Who gets RtI reading support? How is this determined?
Children are screened via a few assessment measures which may include DRAs, i-Ready, MCAS or PARCC, and teacher observations. Classroom teachers and reading specialists meet regularly to review and update the groups. The RtI groups are flexible and students may be switched in or out as progress is made.
How can I help my beginning reader at home?
Reading to and with your child EVERY night is the most essential way to help your child.
Reading to your child is a rewarding experience. Talk your way through the book with questions, predictions, and connections. A read aloud should be a level or two above your child's independent reading level, keeping in mind age-appropriate content.
When your child is reading to you, it is imperative that he/she is reading a "just right" book. Before opening the book, discuss the title and picture on the cover. Have your child make predictions as to what the book will be about. Then, covering the words, do a "picture walk" and discuss the details in each picture. This builds vocabulary and background knowledge to help the child be successful when reading. While reading, ask your child to use his/her reading finger (pointing) in order to stay focused, track, and self monitor. At times, your child may need to use to do a decoding strategy when he/she is stuck on a word. See below for decoding strategies. Give your child the opportunity to use these strategies before you quickly supply the challenge word. After the book is read, discuss! Ask questions! Retell! Pick a favorite part! Use as much specific language from the text as you can. Rereading the same book the next night, develops fluency and comprehension. Believe it or not, this will become an enjoyable bonding experience.
When my child is stuck on a word, what should I do?
Use the following decoding strategies:
Look at the picture for a clue.
Focus on the beginning and/or end sounds.
Look for a little word in the larger word.
Skip the word and read to the end of the sentence. Then, go back and try.
Link it to another word you know. For instance, if you know "pink", it could help you read "blink."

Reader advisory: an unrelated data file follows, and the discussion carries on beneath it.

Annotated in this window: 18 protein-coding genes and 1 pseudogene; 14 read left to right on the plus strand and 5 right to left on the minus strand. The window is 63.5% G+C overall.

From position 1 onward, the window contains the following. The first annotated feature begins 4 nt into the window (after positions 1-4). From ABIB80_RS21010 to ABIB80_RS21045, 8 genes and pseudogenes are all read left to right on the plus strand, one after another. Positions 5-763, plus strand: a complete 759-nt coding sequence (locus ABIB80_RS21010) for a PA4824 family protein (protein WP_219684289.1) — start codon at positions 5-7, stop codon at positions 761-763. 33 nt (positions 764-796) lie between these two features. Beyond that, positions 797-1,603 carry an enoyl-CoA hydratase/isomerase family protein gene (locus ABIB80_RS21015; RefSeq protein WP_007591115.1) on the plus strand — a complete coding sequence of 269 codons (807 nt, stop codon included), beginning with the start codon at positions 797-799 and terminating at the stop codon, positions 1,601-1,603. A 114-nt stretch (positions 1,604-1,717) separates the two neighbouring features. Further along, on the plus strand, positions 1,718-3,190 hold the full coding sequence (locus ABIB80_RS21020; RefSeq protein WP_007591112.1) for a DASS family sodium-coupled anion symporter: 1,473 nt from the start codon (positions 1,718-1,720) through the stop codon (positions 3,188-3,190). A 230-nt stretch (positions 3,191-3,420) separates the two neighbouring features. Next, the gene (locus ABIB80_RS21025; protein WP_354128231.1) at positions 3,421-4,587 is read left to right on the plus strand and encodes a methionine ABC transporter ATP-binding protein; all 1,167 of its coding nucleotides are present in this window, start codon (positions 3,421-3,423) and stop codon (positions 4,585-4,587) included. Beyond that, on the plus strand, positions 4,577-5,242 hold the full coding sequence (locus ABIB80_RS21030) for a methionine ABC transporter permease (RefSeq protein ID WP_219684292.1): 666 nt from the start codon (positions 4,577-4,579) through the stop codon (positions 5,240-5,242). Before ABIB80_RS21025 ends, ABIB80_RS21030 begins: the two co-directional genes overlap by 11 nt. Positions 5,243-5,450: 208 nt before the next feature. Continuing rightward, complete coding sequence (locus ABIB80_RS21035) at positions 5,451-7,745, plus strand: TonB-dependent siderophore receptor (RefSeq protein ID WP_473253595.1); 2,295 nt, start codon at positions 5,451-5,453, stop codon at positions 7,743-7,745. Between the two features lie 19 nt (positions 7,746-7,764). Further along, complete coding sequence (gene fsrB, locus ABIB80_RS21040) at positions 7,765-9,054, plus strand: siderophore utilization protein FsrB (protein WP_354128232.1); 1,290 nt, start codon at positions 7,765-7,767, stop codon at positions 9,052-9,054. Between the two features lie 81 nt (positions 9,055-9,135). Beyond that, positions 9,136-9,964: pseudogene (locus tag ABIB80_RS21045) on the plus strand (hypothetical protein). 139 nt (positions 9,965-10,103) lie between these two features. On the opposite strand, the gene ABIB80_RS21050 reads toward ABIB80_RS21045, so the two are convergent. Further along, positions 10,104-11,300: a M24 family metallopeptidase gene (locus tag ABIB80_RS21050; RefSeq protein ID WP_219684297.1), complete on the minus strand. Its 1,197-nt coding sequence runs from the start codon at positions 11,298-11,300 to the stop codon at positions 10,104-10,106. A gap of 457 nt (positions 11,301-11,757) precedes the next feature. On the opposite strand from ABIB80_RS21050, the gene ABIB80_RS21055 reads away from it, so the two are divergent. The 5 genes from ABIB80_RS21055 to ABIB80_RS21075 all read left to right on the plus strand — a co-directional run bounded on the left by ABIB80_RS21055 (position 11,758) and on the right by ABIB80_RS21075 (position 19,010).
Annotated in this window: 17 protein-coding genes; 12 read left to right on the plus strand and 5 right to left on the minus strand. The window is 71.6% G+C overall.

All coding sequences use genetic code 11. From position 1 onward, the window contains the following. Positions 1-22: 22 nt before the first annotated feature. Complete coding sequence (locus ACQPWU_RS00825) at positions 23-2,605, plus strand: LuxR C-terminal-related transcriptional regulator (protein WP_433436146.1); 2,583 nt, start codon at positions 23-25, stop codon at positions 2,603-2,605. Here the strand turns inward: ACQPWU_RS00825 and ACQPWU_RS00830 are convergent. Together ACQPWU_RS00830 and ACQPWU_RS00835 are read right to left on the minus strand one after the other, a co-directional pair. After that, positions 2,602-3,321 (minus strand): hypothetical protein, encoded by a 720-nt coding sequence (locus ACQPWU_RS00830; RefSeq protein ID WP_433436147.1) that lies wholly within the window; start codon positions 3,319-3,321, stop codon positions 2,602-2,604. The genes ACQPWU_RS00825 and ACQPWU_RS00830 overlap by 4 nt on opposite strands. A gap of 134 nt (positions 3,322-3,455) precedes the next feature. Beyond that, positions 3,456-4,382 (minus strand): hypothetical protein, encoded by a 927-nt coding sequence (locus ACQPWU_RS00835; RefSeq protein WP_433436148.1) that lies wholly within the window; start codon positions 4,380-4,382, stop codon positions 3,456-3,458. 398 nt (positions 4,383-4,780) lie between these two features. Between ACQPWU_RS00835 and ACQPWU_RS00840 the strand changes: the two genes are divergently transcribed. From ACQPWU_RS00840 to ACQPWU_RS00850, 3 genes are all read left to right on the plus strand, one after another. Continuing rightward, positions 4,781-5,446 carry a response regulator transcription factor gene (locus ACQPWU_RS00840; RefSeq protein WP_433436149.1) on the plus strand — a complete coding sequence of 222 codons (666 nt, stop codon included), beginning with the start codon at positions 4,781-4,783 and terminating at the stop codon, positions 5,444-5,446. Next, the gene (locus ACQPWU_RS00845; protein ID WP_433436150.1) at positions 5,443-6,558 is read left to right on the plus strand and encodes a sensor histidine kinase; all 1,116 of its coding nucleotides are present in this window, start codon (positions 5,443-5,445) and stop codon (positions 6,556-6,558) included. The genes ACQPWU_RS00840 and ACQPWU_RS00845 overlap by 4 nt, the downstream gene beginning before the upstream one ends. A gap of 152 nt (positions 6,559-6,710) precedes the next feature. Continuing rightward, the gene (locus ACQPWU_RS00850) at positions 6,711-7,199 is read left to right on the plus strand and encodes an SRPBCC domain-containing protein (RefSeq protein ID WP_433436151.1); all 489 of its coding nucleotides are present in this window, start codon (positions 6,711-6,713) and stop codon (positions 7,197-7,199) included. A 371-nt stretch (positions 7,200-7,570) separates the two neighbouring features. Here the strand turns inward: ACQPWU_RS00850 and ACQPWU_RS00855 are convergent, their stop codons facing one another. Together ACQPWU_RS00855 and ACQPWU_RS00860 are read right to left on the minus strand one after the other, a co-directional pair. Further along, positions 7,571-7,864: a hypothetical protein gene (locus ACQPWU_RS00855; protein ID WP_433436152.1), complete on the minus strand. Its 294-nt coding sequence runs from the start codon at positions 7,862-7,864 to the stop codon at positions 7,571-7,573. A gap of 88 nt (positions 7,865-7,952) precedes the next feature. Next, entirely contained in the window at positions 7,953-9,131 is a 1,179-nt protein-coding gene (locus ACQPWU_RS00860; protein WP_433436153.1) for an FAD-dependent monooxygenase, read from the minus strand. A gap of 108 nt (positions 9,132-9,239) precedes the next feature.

When you have exhausted these strategies, supply the word.
NOTE: If the child is stuck on more than 5 words per page, it is not a "just right" book.
We are new to this school. What trick or sight words should my child have learned?
These words are part of the Fundations Phonics Program.
Kindergarten: the, a, and, is, was, of'
Grade 1: the, a, and, is, was, of, to, he, for, as, his, has, I, you, we, they, one, said, from, or, when, have, were, her, put, there, what, she, been, by, who, out, so, favorite, are, two, about, into, only, other, new, some, could, want, say, do, boy, first, any, my, now, girl, our, over, come, would, night, after, also, many, before, called, how, your, down, talk, should, because, each, people, Mr., Mrs., years, says, little, good, very, own, school, see, work, both, between, being, under, never, another, day, words, look, through, friend, around, circle, does, nothing, write, none, color, month
Grade 2: when, which, again, away, more, even, their, animal, here, used, water, something, knew, know, often, house, move, right, place, why, large, change, city, every, eye, family, carry, different, world, use, together, picture, learn, great, country, America, example, thought, too, school, son, breakfast, head, ready, mother, father, brother, neighbor, early, ocean, Monday, Tuesday, cousin, lose, dance, beautiful, piece, library, Wednesday, Thursday, bought, Saturday, January, February, July, enough, special, paste, daughter, August, December, laugh, favorite, sugar, trouble, couple, young
How can I get in touch with the reading specialist?
We would love to hear from you. Feel free to email us at: